Just an hour away from the capital, the county of East Sussex is a thriving area that attracts visitors throughout the year owing to its unique landscape and collection of bustling towns.
Shaped by the English Channel, the southern border of the county is home to some of the most recognisable coastal scenes in the British landscape. From the uniquely beautiful chalk cliffs of Seven Sisters, to the expansive Camber Sands, it is hard to think of anywhere that is equal to the county in its natural landscape. But the scenery of East Sussex is not the only reason to fall in love with this county. The coastal towns of Eastbourne and Hastings, as well as the town of Lewes further inland, each boast a myriad of cultural attractions, great food (fancy and otherwise), pubs, and bars. Each has a unique atmosphere and warmly receives its visitors. It would be easy to get caught up in any one these towns, their surrounding attractions, or the landscape itself, so many returns to East Sussex are advised.
History of Sussex
Perhaps one of the most defining features of the region is its rich and influential history. The county is famous for the Battle of Hastings in 1066 and the subsequent Norman Conquest that changed the course of English history. You do not have to search too hard to find evidence of the Normans’ influence on the area. If you visit to the site of the crucial battle, just 8 miles outside of Hastings itself, you can see the now partially ruined Battle Abbey. The strategic importance of the area means that the county boasts an impressive roster of historically important, and to this day, immensely impressive buildings from its time as the frontline defence against foreign invasion. Taking some time to see the imposing Bodiam Castle, the ruins of Hastings Castle, or even the later brick built, Herstmonceux Castle will not disappoint any history lover.
The coastal region of East Sussex is also knotted with exciting stories of its smuggling past. The towns of Hastings, Rye and Winchelsea were part of a confederation of five coastal towns known as the Cinque port, and were a haven for smugglers in the area. You can find out more about smuggling in the region by visiting the ancient St Clements Caves which have their own varied and interesting story. Partially natural, and in part built by the smugglers, the caves have since variously been a home, a famous attraction that drew the interest of several royal visitors, a ball room, and an air raid shelter for up to 900 people during WWII.
What can you do in East Sussex?
Visiting East Sussex you are really spoilt for choice. Whether you want to head into town, or escape into the countryside there really is something for everyone.
Head into any one of the area’s costal locations and you will be presented with a town whose relationship with the sea is an intrinsic part of its identity. Did you know that the town of Hastings for example still has the largest beach-launched fishing fleet in Europe? There are numerous cultural attractions that exemplify the area’s relationship with the sea, and curious visitors will revel in ghostly tales at the Shipwreck Museum and marvel at a visit to the Blue Reef Aquarium. If you find that you fall in love with the sea during your visit, a walk along Eastbourne Pier in the evening will leave you spell bound.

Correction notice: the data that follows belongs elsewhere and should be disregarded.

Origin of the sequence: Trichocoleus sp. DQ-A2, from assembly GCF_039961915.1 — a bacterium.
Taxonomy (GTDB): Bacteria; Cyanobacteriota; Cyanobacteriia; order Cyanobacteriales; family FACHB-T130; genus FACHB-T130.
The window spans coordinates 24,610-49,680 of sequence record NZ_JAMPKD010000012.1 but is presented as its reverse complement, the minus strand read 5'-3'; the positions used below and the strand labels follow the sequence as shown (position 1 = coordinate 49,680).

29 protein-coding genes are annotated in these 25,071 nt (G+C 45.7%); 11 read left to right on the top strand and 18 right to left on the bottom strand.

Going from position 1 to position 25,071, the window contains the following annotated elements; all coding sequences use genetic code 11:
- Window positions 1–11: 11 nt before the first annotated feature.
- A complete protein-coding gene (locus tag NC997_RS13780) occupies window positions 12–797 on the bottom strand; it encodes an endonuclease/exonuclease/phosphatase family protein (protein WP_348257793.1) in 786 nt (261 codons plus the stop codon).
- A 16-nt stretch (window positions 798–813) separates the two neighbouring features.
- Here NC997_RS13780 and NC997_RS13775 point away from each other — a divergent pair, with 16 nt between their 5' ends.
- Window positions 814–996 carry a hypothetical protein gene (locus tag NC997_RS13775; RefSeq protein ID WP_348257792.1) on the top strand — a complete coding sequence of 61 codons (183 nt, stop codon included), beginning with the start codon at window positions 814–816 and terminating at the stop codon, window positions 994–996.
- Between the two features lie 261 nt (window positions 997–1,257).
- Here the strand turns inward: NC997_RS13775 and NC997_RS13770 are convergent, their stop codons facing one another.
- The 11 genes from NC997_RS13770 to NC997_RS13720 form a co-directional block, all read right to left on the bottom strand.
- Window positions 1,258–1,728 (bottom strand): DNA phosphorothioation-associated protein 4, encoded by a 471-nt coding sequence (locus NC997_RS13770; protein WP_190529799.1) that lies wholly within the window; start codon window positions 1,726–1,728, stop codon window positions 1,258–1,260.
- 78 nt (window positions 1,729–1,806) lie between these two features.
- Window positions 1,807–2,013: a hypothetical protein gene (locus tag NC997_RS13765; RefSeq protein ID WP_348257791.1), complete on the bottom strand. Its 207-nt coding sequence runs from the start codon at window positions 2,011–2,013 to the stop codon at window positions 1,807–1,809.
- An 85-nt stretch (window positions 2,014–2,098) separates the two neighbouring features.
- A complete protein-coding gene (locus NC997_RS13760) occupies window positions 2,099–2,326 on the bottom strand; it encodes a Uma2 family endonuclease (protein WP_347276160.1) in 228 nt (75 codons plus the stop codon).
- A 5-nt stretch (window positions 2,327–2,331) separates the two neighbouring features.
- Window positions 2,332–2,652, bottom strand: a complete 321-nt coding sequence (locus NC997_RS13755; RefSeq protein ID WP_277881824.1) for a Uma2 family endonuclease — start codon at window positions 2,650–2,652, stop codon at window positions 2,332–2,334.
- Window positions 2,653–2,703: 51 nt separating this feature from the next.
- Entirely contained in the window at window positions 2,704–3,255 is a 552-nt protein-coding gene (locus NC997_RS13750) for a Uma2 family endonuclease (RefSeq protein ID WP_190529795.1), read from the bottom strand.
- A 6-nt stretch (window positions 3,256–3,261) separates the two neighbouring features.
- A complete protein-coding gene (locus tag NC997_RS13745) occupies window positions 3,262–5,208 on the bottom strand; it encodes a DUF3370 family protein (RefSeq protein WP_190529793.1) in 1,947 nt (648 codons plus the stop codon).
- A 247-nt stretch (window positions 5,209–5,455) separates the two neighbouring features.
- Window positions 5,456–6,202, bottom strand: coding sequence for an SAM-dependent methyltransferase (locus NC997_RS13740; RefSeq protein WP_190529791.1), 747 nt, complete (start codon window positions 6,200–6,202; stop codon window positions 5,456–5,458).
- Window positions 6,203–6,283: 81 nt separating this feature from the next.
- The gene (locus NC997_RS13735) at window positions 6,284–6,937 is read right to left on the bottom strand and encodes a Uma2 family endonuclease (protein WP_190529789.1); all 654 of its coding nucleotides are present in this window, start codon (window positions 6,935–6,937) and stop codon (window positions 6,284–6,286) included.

For the more artistically inclined visitor, a visit to the famous Towner Gallery in Eastbourne, or the award-winning Jerwood Gallery in Hastings should be at the top of your list. However, if you want to do something a little different, why not dress up and head out for a night at the world-renowned, Glyndebourne Opera House situated just outside of the town of Lewes.
Food and Drink in Sussex
Visiting food lovers will rejoice at the ample opportunities to eat the best locally sourced food and seafood the county has to offer. No matter where you choose to stay, you will find no shortage of delightful culinary experiences, from adventurous fine dining, to cosy home-style cooking.
But you do not have to head to a restaurant to find a great foody experience. You can easily spend an entire morning or more exploring just one of the county’s exceptional food markets. Here you will find the markets to be full to the point of bursting with locally grown and produced foods including meat, vegetables, and cheeses. You can either fix something up for yourself or head to one of many stalls offering light refreshments throughout the day in order to keep you going on your adventure.
Exploring the Sussex Countryside & Downs
The hustle and bustle of the town is not everyone’s cup of tea. And if it is not for you, East Sussex is home to a whole host of attractive opportunities to explore life outside the town.
The East Sussex countryside is criss-crossed with beautiful scenic walking roots for you to explore. Many of these are located in the stunning Seven Sisters Country Park, specific details of which can be obtained from the friendly visitor’s centre. Alternatively hop on a vintage steam train and make a feature of your journey through 22 miles of the East Sussex landscape on the Bluebell Railway. On selected dates throughout the year the railway even offers additional services including afternoon teas and murder mystery evenings to make your visit extra special. Finish your journey by alighting to check out the nearby attractions that include the Bluebell Vineyard and Wakehurst Place. If life outside the town centres sounds appealing then other sites that should not be missed during your visit include Drusillas Zoo Park, Sheffield Park and Garden, and Great Dixter.
No matter where you are coming from, or for however long you are staying the historic country of East Sussex is bound to please.